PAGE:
Sunday, September 14, 2014

Compulsive Poetry In Epilepsy

Interesting effect of epilepsy on personality...

Dr. Rotenberg, Pediatric Epilepsy specialist, Houston TX

writing_emotionsCompulsive Poetry In Epilepsy

By Neuroskeptic | September 3, 2014 1:55 pm
The case of a woman who began compulsively writing poems after being treated for epilepsy offers a rare glimpse into the ‘inner’ dimension of a neurological disorder. Here’s the paper in Neurocase from British neurologists Woollacott and colleagues.
The story in a nutshell: the patient, age 76, had been suffering from memory lapses and episodic disturbances of consciousness. An electroencephalography (EEG) test “revealed left anterior temporal sharp and slow waves”, and the patient was diagnosed with Transient Epileptic Amnesia (TEA).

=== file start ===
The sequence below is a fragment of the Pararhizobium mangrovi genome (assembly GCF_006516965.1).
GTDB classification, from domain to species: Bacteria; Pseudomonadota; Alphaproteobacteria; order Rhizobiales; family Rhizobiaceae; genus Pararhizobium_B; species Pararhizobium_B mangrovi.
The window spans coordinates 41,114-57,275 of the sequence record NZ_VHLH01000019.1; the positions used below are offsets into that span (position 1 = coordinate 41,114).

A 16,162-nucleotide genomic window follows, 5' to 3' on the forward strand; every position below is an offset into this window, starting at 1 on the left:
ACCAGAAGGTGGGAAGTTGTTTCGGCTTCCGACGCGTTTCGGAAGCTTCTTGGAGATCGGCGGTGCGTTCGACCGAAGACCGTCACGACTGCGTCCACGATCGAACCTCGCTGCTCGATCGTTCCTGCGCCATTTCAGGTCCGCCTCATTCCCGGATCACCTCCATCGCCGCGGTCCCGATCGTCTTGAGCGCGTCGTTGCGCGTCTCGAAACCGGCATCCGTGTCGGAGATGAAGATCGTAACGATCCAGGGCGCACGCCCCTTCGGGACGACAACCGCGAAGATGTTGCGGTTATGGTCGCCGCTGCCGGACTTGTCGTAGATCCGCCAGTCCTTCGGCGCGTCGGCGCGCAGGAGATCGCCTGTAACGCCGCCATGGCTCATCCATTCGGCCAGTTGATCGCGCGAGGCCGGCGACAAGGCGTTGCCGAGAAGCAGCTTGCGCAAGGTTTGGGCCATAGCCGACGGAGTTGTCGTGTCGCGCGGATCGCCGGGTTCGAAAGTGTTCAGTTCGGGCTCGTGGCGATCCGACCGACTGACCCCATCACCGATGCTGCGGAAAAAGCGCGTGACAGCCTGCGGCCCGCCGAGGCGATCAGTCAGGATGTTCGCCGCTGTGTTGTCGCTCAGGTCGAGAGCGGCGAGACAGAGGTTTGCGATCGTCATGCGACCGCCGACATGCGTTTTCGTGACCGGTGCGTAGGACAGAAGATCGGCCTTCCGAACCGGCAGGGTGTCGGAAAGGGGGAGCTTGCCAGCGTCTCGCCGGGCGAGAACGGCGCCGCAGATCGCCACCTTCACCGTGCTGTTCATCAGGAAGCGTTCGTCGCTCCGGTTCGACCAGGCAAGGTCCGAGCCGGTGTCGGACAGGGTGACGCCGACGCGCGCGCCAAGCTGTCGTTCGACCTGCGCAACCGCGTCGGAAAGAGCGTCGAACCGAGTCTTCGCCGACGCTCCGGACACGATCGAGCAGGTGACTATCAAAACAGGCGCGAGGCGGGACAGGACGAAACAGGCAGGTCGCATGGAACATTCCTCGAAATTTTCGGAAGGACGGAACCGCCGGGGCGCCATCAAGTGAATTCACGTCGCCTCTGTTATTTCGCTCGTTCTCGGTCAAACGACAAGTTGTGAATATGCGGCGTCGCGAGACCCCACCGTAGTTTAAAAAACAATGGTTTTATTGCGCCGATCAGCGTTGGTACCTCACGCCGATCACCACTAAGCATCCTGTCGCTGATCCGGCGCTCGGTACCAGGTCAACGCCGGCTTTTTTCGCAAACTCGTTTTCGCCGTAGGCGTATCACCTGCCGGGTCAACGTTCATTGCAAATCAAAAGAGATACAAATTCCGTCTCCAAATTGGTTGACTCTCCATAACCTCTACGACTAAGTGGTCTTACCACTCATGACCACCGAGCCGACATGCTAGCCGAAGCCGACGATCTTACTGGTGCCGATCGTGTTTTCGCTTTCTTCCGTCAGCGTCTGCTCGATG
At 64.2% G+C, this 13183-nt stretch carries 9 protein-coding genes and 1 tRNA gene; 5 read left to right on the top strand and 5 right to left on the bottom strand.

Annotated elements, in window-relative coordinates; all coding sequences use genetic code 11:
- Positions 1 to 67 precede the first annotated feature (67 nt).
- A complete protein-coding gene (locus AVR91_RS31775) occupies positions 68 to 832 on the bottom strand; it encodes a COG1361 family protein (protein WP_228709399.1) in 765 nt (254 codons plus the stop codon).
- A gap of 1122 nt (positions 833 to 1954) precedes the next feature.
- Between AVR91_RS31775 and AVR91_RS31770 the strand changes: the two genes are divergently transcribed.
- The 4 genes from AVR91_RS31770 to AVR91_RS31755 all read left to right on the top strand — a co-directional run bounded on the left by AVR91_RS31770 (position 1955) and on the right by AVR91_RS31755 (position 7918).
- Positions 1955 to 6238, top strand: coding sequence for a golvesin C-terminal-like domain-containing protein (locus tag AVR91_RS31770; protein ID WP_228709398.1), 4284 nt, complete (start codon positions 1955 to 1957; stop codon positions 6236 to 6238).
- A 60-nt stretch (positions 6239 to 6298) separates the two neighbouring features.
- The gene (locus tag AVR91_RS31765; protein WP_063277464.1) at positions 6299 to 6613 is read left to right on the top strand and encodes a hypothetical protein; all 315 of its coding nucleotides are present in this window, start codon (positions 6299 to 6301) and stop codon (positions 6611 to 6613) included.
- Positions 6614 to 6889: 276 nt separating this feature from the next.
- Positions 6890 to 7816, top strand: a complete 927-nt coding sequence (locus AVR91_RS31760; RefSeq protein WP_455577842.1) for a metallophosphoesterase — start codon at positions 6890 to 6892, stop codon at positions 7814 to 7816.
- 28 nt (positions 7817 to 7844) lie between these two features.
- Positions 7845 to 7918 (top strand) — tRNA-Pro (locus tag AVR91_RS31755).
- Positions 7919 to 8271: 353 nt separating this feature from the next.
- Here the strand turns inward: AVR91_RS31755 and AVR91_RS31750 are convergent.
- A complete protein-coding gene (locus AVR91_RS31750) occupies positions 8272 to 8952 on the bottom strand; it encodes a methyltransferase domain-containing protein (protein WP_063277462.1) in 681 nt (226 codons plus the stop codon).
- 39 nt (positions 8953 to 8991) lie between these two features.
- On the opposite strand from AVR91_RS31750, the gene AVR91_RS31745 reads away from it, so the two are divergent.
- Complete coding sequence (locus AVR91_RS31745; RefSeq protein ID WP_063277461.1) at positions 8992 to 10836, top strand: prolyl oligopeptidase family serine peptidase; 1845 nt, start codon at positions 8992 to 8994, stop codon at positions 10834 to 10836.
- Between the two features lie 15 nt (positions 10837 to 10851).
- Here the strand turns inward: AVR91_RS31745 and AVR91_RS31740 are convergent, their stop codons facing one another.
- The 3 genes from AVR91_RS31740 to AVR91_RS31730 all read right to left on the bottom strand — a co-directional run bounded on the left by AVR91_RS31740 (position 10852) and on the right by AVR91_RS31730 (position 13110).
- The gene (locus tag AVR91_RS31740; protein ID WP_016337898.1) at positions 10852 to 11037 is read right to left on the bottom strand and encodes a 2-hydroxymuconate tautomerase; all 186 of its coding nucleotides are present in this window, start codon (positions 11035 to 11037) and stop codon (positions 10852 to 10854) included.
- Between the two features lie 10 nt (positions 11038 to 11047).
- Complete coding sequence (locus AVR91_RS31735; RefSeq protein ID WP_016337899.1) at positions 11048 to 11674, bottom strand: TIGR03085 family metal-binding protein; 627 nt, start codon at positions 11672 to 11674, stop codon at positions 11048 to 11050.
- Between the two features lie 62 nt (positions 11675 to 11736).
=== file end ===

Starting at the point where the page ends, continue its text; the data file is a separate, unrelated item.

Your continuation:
She was prescribed the anti-epileptic drug lamotrigine (25 mg daily), which completely stopped the memory-loss and episodes of unconsciousness. However, this wasn’t the end of the matter:
Several months after starting lamotrigine, the patient suddenly began to write original verse. Whereas poetry had never previously been among her pastimes, she now produced copious short poems (around 10–15 each day).
These poems often had a wistful or pessimistic nature, but did not have a moral or religious focus. Her husband characterized them as “doggerel” because they were generally rhyming and often featured puns and other wordplay… she became irritated if attempts were made to disengage her. However, she appeared to derive pleasure from the activity and there was no evidence of distress.

Full article here...

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